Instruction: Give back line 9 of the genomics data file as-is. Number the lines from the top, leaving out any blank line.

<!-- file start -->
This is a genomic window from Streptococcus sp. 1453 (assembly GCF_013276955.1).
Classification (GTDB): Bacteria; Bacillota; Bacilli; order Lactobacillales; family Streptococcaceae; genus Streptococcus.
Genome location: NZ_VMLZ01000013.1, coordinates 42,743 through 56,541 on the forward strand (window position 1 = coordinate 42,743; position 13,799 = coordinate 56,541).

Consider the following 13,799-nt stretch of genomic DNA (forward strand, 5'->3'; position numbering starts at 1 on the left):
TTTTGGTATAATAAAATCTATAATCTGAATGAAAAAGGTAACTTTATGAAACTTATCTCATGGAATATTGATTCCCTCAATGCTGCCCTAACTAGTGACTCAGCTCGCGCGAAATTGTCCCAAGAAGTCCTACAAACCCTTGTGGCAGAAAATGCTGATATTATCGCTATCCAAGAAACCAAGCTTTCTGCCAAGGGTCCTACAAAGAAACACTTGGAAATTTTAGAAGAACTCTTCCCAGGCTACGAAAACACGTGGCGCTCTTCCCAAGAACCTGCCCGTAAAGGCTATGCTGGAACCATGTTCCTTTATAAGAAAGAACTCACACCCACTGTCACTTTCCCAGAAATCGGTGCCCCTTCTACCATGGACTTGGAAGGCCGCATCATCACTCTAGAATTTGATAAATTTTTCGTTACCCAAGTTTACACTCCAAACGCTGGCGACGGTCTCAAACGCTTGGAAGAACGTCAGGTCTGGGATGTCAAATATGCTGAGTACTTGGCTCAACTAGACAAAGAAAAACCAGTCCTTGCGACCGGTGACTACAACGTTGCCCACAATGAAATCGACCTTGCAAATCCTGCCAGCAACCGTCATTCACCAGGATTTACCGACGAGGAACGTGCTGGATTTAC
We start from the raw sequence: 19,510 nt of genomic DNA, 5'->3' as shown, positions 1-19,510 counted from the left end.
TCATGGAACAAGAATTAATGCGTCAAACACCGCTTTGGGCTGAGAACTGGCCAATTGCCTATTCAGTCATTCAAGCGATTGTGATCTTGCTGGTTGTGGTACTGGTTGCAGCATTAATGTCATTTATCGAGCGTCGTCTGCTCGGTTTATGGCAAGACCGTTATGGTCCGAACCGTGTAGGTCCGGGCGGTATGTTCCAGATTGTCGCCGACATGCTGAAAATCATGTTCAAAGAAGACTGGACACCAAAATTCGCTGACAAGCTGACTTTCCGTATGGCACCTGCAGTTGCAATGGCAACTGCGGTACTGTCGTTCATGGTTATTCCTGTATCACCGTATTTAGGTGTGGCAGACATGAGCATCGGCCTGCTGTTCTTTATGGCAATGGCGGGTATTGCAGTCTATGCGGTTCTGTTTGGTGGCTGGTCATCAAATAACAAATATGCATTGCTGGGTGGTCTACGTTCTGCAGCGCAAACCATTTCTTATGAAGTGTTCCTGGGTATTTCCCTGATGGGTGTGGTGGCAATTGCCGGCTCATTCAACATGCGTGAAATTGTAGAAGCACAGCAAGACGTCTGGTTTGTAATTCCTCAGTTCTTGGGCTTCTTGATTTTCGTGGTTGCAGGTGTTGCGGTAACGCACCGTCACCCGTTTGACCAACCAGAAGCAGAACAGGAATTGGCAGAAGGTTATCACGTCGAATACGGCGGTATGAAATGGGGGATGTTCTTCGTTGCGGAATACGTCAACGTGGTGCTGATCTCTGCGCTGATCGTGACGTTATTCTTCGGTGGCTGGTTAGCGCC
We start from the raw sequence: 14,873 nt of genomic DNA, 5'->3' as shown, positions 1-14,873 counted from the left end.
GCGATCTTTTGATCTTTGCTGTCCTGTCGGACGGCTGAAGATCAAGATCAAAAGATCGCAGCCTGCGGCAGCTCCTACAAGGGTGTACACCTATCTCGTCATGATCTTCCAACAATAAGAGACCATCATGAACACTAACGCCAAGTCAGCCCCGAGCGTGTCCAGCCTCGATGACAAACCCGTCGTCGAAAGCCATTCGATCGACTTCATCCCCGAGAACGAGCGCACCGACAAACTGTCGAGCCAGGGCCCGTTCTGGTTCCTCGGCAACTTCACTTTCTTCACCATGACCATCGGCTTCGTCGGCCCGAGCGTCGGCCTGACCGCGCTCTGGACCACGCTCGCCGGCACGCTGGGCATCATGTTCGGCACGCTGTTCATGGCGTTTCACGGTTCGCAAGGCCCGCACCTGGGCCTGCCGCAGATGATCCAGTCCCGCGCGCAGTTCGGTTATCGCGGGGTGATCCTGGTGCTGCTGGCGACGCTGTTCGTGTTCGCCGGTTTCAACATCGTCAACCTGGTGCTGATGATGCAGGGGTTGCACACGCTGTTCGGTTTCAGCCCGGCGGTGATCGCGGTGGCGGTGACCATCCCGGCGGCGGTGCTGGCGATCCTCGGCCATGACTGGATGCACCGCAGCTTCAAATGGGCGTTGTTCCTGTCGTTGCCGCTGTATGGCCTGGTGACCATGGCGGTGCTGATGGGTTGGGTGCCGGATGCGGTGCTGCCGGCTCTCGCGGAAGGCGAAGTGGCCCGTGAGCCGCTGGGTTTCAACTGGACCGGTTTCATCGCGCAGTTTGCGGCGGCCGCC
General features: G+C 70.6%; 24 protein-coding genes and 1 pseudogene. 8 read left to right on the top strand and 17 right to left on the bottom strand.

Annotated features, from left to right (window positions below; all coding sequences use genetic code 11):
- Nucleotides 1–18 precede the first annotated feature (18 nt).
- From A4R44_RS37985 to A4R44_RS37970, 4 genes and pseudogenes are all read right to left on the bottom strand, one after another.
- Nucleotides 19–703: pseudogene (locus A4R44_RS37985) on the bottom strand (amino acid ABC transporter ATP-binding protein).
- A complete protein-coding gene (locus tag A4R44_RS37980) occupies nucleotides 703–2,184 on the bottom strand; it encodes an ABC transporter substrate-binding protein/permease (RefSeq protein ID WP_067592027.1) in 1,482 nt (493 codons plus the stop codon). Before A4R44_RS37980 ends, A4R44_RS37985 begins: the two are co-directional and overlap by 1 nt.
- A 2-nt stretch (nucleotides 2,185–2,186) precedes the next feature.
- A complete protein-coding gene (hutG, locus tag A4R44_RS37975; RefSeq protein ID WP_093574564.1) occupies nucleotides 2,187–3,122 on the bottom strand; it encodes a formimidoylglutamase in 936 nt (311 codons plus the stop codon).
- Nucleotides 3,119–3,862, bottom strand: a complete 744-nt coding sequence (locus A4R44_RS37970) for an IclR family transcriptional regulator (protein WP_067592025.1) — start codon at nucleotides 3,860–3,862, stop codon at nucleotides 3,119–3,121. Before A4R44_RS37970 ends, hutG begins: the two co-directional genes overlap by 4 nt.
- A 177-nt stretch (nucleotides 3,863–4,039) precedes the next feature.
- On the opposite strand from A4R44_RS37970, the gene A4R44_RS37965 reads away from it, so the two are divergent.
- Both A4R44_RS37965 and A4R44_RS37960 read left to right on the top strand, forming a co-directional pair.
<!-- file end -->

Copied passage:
GCGATCTTTTGATCTTTGCTGTCCTGTCGGACGGCTGAAGATCAAGATCAAAAGATCGCAGCCTGCGGCAGCTCCTACAAGGGTGTACACCTATCTCGTCATGATCTTCCAACAATAAGAGACCATCATGAACACTAACGCCAAGTCAGCCCCGAGCGTGTCCAGCCTCGATGACAAACCCGTCGTCGAAAGCCATTCGATCGACTTCATCCCCGAGAACGAGCGCACCGACAAACTGTCGAGCCAGGGCCCGTTCTGGTTCCTCGGCAACTTCACTTTCTTCACCATGACCATCGGCTTCGTCGGCCCGAGCGTCGGCCTGACCGCGCTCTGGACCACGCTCGCCGGCACGCTGGGCATCATGTTCGGCACGCTGTTCATGGCGTTTCACGGTTCGCAAGGCCCGCACCTGGGCCTGCCGCAGATGATCCAGTCCCGCGCGCAGTTCGGTTATCGCGGGGTGATCCTGGTGCTGCTGGCGACGCTGTTCGTGTTCGCCGGTTTCAACATCGTCAACCTGGTGCTGATGATGCAGGGGTTGCACACGCTGTTCGGTTTCAGCCCGGCGGTGATCGCGGTGGCGGTGACCATCCCGGCGGCGGTGCTGGCGATCCTCGGCCATGACTGGATGCACCGCAGCTTCAAATGGGCGTTGTTCCTGTCGTTGCCGCTGTATGGCCTGGTGACCATGGCGGTGCTGATGGGTTGGGTGCCGGATGCGGTGCTGCCGGCTCTCGCGGAAGGCGAAGTGGCCCGTGAGCCGCTGGGTTTCAACTGGACCGGTTTCATCGCGCAGTTTGCGGCGGCCGCC